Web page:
U.S. Masters winner 1973
The classic swing of Tommy Aaron was filmed by Irv Schloss in the same year Aaron won the Masters. Perhaps the most personal aspect of Aaron's swing was his preference for a fairly narrow stance. A narrow base at the start will result in a higher rather than wider swing circle. For Aaron, it had no negative "knock-on" effect on his balance or centering, and Aaron ended his swing in a perfect "high" finish.
The 1968 Masters
It was only in a recent interview that Tommy Aaron would tell the full story of what happened in 1968, in what was probably the most tragic event in the Master's history.
Aaron told of how, after incorrectly writing a 4 on De Vicenzo`s scorecard instead of the actual 3, he was unable to correct the blunder before he saw it on the final leaderboard.
On realizing it was too late Aaron then had the task of immediately informing De Vicenzo.
He still remembers the discussion like it was yesterday....
The mistake was seriously criticized by the press of the day and both Bob Goalby (The eventual winner), and Tommy Aaron, were subject to much hate mail and bad feeling after the event.
Even though Jack Nicklaus came out in defense of Aaron and said that ultimately the player is responsible for his own scorecard and not the marker, Aaron was held personally responsible for the historic miscalculation.
"I work for money I need, but the other money I no care about."
Roberto De Vicenzo.
The 3 times open winner and known for being a great ball striker Henry Cotton claimed Roberto was one of the best ball strikers he had ever seen.
History and fate may have restricted Roberto De Vicenzo to only one major championship (The 1967 British Open at St. Andrews) but he will be equally remembered as a wonderful character and superb golfer.
The Ecstacy of triumph-1973
"I can’t tell you the demons I fought through five years later to win a green jacket myself. Ironically, in the final round that year my playing companion, Johnny Miller, recorded an incorrect score for me on one hole. But I checked my card and caught it." Tommy Aaron
Born February 1937 He turned professional in 1960 at the age of 23 after a brilliant amateur career.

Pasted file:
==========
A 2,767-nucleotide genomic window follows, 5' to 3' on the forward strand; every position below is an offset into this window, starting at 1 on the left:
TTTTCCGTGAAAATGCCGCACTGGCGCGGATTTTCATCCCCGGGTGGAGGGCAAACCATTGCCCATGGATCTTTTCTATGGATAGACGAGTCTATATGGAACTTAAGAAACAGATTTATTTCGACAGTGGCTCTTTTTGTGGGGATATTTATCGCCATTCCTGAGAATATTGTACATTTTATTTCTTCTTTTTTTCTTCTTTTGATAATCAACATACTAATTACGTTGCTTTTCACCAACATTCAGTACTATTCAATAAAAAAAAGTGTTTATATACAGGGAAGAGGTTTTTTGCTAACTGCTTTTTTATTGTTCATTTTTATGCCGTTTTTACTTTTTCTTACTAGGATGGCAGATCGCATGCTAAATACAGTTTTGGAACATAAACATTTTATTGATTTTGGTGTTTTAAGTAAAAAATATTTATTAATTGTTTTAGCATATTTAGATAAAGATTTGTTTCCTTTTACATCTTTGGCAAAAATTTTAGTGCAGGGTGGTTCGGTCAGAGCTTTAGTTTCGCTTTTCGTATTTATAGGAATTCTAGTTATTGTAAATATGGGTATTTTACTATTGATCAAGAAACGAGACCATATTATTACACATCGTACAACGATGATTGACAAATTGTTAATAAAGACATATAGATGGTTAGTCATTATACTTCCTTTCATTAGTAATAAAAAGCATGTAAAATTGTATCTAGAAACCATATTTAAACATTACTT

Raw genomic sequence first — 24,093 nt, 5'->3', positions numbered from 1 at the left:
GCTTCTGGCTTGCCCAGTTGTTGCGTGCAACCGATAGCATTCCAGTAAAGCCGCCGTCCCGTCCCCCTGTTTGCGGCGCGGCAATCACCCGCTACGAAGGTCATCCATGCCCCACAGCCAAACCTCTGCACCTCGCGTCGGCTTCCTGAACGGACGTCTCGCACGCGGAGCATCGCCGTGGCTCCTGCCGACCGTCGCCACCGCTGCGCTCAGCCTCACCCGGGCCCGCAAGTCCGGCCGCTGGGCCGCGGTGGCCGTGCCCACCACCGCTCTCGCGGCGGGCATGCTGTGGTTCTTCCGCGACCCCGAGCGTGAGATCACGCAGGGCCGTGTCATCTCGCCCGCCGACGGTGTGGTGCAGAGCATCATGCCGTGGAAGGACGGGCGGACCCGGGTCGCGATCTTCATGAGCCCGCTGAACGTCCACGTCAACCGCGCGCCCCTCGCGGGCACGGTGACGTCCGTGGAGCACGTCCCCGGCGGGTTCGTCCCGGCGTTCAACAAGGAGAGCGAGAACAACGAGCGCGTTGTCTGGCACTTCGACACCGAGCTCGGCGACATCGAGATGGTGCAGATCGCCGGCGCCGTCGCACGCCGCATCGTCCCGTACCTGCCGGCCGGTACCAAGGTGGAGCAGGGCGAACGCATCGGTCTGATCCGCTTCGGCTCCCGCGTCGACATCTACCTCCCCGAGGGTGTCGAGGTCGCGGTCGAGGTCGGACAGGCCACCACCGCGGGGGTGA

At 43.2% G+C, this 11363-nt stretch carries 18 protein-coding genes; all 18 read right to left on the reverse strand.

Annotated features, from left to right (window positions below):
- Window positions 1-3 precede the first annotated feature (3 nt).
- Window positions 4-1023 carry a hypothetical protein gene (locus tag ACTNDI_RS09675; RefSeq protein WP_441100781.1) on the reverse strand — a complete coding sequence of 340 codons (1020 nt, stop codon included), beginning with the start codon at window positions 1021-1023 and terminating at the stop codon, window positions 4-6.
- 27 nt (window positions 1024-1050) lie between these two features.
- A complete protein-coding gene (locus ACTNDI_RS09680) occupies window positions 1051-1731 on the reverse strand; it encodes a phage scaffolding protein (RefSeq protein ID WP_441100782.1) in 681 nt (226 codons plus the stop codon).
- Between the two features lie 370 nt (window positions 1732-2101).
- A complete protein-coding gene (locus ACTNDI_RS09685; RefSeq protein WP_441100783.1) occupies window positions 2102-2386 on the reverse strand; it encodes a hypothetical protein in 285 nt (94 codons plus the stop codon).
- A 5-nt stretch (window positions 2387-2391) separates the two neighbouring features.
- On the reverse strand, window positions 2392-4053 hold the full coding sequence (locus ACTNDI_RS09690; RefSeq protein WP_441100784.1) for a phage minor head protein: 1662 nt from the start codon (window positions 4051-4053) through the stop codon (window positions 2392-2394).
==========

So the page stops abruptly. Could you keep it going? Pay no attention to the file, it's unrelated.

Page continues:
The swing in the sketch depicts the early action of Aaron as an amateur. Amateur records of the time show that he won several titles and was selected to play for the American Walker cup team. Aaron's characteristic finish remained the same throughout his entire career.
The story of the 1973 Masters win was told by Tommy Aaron a few years ago and went as follows:
"My win in the 1973 Masters Tournament came as quite a surprise.
My wife had been in the hospital early in the year, had surgery and developed complications, and had two or three subsequent surgeries; she was in the hospital for over a month. So I only played in two or three West Coast tournaments and then drove up to Greensboro to play the week before the Masters and played so-so and finished in the middle of the field.
When I drove to Augusta I wasn't expecting anything. I was just glad that my wife was OK. She was at home resting - the only Masters she's ever missed - so I was there on my own, renting a condo and playing golf.
I didn't do much of anything in the practice rounds. But Thursday as I was warming up, as so often happens, I started feeling my swing. I shot 68 and all of a sudden was leading the Masters after the first round."
"I struggled in the middle rounds, shooting 73-74, but was still in it, only four behind Peter Oosterhuis. And then I was on the range getting ready for the final round and my swing got back some of the fluidness and freedom I had in the first round. I hit everything right toward the target and birdied 1, 2, and 3. I thought, `Heck, I might be back in the tournament.'
When I birdied 8 and went out in 32 it put me in a position where, boy, if I had ever had a chance to win the Masters, it could happen with a good back nine.
Well, I bogeyed 10 with a three-putt and made bogey on 11 after a no-good iron shot and a pretty indifferent chip.
But I came back with a birdie at 13 and a good up-and-down birdie from behind the green on 15. I parred in and just waited to see if J.C. Snead could catch me. J.C. was one stroke behind and made a great par on 17 and then two-putted 18 from 30 feet."
"I had won and my lifelong dream had come true."